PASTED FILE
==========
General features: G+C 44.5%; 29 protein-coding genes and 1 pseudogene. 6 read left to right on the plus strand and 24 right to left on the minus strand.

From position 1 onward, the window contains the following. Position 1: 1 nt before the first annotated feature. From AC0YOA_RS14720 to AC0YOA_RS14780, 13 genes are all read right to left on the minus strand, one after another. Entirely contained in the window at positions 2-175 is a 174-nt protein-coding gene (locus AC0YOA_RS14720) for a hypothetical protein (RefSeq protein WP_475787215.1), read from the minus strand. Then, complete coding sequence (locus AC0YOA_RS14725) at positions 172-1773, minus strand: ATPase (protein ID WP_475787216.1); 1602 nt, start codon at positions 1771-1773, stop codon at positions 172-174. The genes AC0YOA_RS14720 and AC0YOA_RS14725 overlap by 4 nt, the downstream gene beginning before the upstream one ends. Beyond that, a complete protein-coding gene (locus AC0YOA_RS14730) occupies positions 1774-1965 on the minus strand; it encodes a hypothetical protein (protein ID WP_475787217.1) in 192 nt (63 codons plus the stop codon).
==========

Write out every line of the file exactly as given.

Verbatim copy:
General features: G+C 44.5%; 29 protein-coding genes and 1 pseudogene. 6 read left to right on the plus strand and 24 right to left on the minus strand.

From position 1 onward, the window contains the following. Position 1: 1 nt before the first annotated feature. From AC0YOA_RS14720 to AC0YOA_RS14780, 13 genes are all read right to left on the minus strand, one after another. Entirely contained in the window at positions 2-175 is a 174-nt protein-coding gene (locus AC0YOA_RS14720) for a hypothetical protein (RefSeq protein WP_475787215.1), read from the minus strand. Then, complete coding sequence (locus AC0YOA_RS14725) at positions 172-1773, minus strand: ATPase (protein ID WP_475787216.1); 1602 nt, start codon at positions 1771-1773, stop codon at positions 172-174. The genes AC0YOA_RS14720 and AC0YOA_RS14725 overlap by 4 nt, the downstream gene beginning before the upstream one ends. Beyond that, a complete protein-coding gene (locus AC0YOA_RS14730) occupies positions 1774-1965 on the minus strand; it encodes a hypothetical protein (protein ID WP_475787217.1) in 192 nt (63 codons plus the stop codon).